Each MIMS program applicant must submit a Programming Competency Statement describing specifically his/her level of programming proficiency. This statement is not a form; it is a document each applicant creates, similar to a resume. It should, however, specify the programming language(s) in which you are proficient, describe your level of skill, and provide a brief description of relevant courses completed. The Programming Competency Statement can be uploaded as part of the online application.

Which programming languages meet this requirement?
We require knowledge of a high-level object-oriented language such as Python, Java, or C++. Programming languages such as Visual Basic, C, and those languages used to implement and enhance database management systems (such as SQL) are not acceptable.

Are specific courses required for meeting the Programming Competency entrance requirement?
No, but it is expected that applicants will have completed one or more courses in the programming languages described above.

Should any documents be submitted as evidence of completion of the competency requirement?
It is not necessary to submit any transcripts showing successful completion of an appropriate programming course, but applicants should describe their level of programming competency and name and describe completed courses in their Programming Competency Statement.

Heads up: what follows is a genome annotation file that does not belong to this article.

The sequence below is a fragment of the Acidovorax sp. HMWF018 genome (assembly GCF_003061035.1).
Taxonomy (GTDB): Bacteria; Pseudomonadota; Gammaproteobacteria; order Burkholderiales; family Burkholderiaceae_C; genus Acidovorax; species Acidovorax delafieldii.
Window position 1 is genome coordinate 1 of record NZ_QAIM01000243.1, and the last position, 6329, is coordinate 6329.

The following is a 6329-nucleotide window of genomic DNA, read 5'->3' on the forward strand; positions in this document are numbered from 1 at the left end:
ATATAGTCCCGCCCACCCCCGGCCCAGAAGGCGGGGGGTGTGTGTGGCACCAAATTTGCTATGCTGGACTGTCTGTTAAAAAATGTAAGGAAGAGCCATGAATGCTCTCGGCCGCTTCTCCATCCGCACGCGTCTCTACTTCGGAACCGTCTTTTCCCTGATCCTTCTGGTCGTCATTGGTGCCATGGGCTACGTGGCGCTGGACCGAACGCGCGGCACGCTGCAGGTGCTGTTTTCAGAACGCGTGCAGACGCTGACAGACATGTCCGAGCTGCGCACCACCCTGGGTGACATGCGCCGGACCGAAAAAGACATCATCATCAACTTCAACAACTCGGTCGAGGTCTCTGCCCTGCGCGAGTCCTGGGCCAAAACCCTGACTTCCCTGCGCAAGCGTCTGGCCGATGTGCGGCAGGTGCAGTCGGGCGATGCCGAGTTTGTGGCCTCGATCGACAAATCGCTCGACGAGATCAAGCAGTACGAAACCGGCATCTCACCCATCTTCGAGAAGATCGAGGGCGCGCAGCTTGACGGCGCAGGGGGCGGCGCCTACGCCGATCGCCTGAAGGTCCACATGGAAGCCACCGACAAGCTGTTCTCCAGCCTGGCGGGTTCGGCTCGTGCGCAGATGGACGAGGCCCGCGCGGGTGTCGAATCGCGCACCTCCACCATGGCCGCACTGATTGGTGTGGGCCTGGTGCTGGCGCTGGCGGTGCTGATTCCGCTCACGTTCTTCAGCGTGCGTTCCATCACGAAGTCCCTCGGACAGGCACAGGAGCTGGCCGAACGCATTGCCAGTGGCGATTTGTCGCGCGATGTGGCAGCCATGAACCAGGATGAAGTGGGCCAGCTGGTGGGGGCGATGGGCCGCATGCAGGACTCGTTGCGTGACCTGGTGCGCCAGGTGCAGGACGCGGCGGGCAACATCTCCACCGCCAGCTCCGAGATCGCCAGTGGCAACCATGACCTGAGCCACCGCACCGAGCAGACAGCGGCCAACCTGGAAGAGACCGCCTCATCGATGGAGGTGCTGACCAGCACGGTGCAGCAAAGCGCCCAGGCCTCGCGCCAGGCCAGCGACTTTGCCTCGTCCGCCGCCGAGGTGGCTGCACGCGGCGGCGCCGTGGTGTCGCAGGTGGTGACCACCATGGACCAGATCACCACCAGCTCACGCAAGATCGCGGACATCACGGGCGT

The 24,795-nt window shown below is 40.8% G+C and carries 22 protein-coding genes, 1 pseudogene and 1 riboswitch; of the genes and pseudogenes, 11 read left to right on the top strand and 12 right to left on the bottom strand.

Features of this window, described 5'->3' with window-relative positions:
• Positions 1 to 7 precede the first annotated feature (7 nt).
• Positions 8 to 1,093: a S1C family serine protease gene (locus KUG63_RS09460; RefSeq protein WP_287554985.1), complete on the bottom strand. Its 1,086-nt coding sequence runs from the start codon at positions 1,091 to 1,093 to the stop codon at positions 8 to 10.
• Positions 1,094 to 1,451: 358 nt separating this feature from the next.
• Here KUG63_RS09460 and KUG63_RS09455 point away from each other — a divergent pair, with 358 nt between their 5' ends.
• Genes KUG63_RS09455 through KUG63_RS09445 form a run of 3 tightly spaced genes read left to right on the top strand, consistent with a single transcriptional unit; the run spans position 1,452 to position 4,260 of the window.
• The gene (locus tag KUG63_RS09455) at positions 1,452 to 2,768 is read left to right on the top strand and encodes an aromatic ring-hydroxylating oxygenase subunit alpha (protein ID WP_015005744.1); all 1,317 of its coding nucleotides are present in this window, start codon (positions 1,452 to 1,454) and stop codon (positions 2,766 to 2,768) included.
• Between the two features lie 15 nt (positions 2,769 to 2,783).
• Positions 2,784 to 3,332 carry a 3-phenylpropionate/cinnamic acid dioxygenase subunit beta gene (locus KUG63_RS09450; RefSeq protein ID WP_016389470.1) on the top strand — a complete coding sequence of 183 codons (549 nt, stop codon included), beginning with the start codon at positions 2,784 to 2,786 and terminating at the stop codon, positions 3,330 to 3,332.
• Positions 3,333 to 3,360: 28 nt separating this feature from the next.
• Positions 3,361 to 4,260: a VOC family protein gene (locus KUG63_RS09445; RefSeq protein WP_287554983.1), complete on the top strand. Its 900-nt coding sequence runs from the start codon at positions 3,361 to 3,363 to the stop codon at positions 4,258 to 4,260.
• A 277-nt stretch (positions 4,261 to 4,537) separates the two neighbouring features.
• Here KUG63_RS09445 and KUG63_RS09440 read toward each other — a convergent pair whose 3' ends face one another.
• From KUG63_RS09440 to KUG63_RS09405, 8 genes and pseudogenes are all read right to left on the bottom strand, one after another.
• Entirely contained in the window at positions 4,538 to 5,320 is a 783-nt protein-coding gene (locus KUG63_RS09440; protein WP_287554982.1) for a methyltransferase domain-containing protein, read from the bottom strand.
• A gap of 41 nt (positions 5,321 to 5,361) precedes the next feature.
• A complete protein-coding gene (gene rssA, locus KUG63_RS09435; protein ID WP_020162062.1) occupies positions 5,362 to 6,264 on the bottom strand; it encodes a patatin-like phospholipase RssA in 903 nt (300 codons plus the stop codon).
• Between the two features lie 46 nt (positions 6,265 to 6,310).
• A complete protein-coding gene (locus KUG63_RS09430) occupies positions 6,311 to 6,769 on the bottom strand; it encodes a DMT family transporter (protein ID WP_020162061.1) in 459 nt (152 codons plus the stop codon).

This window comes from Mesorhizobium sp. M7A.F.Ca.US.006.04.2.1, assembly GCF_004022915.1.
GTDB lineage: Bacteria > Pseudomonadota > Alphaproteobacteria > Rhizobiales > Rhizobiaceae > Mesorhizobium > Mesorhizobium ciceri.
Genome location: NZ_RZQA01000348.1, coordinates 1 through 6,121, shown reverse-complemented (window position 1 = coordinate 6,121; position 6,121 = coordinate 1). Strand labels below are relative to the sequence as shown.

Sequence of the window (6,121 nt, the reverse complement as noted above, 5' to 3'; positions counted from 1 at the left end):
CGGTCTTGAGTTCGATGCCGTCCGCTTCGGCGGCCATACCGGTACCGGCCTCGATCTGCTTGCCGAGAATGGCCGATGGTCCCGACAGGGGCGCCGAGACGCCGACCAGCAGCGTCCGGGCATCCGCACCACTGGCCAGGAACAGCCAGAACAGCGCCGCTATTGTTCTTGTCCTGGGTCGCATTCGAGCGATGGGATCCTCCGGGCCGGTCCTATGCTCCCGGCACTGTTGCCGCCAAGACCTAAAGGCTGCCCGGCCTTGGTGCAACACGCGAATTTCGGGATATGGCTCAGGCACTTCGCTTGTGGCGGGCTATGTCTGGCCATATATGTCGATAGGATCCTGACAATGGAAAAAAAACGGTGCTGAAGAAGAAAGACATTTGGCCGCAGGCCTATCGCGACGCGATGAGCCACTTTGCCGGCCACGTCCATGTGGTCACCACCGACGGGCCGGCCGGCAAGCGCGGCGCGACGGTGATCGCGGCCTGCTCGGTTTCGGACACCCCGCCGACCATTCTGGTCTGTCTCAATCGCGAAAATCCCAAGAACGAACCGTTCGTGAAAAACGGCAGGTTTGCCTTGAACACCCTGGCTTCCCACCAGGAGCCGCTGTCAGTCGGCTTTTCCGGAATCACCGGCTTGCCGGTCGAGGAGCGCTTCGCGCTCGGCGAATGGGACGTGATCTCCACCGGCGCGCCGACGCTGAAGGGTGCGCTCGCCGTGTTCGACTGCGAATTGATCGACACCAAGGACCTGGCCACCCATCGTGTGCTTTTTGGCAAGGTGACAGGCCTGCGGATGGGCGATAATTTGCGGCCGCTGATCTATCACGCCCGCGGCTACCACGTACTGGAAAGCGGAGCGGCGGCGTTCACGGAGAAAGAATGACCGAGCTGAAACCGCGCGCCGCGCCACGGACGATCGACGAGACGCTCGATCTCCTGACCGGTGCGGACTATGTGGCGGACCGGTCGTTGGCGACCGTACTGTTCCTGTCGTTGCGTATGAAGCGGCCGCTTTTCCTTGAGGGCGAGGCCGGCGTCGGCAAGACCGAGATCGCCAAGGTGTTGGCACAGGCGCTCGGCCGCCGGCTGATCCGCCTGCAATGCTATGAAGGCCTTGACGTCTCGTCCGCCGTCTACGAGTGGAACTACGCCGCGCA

What if I am currently in school or have not completed my degree?
Please send your current transcripts, in advance of the application deadline. Do not wait for the end of the term or until you have completed your degree.  If you are admitted, we will follow up and request your final grades.

Graduate Record Examination (GRE) or Graduate Management Admission Test (GMAT)

May I take either the GRE or the GMAT?
Applicants to the I School's Ph.D. program must take the GRE; GMAT scores will not be accepted as a substitute. Applicants to the MIMS program may take either the GRE or the GMAT (although the GRE is prefered).

What minimum test scores are required?
The I School has not set any minimum scores, but normally successful applicants score in the high percentiles (80's and 90's) on all sections of the exam.

Can the test scores be received after the application deadline?
All supporting application materials (test scores and letters of recommendation) must be received by the School no later than the announced deadlines.

Do applicants who already possess a Ph.D. degree need to take the GRE?
Yes. No exemptions are granted to holders of higher degrees.